16. Hi, i have a nokia 5800. It says it has 3G HSDPA. I don’t know what that actually mean but how will you know (using your laptop w/c is connected to your phone) if your using the 3G network or the HSDPA network? Thanks.

    Reply
  17. try HSPA850 capable phones (HTC TYTN II) with smart sims, it supports up to 7.2 Mbps downlink.

    Reply
  18. NJNGuy

    Not all 3G phones are the same. The maximum 3G design speed on a Nokia E63 is only 384Kbps. Your test results may be invalid.

    http://europe.nokia.com/find-products/devices/nokia-e63/specifications

    Reply
  19. I was using smart 3G for years, even on remote islands such as Siargao island or Banaue rice terraces – in most areas I had 3.5G signal with 1Mbps, later I found out that my 1Mbps only was limited by my bluetooth connection from laptop to my Nokia.
    My latest phone was Nokia N900 for internet.

    Right now these months I am in Cambodia, using 3.5G with up to 4.5Mbps night time and half in daytime. Connecting laptop via N900 or N6-01.

    Reply
  20. I could never get speeds like this. Maybe the network coverage is important too?

    Reply
  21. May be one overlooked criteria is signal strength at the precise location of your USB stick or mobile phone and the relative position/location of your device to the nearest network tower. That is specially important when indoors and on one side of a building and the ISP antenna tower is on the opposite side of the house.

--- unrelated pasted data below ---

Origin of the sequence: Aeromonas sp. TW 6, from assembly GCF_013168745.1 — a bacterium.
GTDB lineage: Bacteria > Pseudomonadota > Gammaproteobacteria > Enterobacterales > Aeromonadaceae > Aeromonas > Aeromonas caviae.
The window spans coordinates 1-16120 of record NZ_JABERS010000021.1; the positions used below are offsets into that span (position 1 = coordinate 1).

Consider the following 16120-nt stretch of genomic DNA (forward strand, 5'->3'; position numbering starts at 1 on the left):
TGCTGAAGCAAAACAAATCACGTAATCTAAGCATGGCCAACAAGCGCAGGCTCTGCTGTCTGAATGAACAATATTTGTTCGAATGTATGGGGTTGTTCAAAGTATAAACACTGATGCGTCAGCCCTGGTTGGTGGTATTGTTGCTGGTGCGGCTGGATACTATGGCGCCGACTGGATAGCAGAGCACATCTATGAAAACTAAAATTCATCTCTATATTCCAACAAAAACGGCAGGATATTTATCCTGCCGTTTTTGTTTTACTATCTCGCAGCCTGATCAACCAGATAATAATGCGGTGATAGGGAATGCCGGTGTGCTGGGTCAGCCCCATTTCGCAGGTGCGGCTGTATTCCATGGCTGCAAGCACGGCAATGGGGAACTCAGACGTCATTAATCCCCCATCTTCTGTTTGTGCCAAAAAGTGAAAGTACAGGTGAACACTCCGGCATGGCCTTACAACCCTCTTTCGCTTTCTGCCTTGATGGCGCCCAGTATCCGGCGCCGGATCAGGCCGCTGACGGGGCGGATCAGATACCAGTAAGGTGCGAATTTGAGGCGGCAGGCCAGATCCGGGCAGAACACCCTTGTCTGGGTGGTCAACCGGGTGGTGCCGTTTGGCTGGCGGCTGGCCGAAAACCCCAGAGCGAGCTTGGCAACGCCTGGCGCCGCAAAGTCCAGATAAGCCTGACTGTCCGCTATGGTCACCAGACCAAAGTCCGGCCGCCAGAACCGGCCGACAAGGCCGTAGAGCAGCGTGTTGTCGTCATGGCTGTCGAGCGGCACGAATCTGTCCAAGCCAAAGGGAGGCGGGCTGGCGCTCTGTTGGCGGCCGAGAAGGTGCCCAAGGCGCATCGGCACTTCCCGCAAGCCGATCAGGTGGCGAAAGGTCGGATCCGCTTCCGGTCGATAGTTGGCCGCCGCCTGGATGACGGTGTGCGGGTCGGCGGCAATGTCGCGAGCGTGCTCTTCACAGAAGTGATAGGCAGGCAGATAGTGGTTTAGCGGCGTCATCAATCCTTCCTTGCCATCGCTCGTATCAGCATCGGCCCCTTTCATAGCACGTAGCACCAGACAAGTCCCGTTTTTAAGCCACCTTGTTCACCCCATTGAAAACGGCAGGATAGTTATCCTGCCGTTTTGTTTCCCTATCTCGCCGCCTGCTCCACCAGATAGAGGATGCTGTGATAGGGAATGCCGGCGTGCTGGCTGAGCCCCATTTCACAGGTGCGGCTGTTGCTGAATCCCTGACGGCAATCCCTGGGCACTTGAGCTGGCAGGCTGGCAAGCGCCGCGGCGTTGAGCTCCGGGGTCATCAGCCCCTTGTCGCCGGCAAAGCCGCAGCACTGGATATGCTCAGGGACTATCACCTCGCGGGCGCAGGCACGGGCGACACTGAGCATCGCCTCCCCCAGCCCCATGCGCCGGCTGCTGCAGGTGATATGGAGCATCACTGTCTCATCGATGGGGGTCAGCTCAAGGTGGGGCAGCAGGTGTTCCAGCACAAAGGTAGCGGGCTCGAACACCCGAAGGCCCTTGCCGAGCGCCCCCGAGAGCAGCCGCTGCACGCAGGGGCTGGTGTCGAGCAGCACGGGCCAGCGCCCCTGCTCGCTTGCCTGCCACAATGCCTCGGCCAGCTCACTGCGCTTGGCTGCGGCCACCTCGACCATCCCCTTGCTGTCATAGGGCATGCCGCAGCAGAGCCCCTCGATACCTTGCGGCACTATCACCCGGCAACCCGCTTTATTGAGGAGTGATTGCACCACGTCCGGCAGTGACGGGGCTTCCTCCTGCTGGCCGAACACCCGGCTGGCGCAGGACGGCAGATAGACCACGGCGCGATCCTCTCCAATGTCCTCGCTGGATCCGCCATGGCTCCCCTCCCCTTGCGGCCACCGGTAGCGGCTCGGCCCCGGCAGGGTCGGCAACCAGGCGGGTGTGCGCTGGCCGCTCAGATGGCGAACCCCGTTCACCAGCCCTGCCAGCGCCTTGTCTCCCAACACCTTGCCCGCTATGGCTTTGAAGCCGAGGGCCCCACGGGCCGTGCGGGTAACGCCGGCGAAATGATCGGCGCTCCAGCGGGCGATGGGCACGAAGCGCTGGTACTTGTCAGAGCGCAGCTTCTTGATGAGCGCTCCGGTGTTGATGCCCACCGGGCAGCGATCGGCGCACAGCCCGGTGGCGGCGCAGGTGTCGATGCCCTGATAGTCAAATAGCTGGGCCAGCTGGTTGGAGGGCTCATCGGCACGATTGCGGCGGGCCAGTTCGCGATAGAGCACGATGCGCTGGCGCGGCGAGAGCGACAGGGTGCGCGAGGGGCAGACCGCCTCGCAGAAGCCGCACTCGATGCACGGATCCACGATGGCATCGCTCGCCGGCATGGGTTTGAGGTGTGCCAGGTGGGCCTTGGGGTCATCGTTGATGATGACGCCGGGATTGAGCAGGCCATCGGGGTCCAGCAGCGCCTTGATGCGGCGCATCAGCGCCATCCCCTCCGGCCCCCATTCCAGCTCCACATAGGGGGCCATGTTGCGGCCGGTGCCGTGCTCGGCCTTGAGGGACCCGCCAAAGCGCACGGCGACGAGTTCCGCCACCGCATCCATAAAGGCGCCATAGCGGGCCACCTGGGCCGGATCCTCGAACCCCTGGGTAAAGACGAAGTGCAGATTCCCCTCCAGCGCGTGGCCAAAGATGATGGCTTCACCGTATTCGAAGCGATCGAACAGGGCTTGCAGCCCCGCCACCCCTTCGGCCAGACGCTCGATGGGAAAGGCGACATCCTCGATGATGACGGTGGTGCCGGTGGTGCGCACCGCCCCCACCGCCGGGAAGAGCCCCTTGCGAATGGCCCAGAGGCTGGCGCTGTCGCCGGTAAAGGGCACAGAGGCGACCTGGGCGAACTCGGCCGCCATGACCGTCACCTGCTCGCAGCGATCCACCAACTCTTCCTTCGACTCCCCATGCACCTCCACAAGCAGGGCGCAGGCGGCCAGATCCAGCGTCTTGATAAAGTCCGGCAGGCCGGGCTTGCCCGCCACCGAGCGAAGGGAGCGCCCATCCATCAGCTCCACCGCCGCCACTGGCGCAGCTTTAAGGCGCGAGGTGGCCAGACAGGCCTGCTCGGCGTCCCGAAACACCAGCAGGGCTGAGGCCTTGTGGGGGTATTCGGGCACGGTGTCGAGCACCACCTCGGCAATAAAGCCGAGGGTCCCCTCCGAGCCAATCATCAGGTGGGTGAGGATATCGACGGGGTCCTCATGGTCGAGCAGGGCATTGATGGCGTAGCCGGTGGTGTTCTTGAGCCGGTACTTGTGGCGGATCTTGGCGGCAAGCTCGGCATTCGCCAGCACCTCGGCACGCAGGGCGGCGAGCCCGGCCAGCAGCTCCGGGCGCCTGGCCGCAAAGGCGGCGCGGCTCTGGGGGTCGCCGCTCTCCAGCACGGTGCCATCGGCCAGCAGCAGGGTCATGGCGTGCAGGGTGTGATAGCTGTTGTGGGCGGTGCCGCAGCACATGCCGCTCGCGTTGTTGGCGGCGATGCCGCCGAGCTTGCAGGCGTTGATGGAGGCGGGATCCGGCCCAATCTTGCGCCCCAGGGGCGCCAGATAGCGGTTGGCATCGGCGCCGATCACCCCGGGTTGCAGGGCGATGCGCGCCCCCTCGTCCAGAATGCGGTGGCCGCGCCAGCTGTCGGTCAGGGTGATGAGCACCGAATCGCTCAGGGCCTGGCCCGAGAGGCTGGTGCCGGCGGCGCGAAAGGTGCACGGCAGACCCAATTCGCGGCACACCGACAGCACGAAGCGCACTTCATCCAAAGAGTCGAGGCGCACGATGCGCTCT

Best always is line of sight between your mobile device and the provider tower, or just look at the signal strength indicator on a mobile phone. Only MAX signal gives ideal speed. even a little less than max signal may reduce speed to half or less. half or less signal may make internet communication fragile/interrupted or impossible.
    within cities or amidst high buildings signal strength may often show max, but the signal actually is a signal reflected on the walls of surrounding high buildings and often a distorted signal.
    In addition you may have max signal but also max interference signals from industrial communication. I noticed such many times in Baguio city with max signal but Internet AND voice communication was of terrible quality.
    As a helpful rule:
    If you can make loud and crystal clear voice calls on same mobile, then you also get max speed available when indicator shows 3.5G

    Reply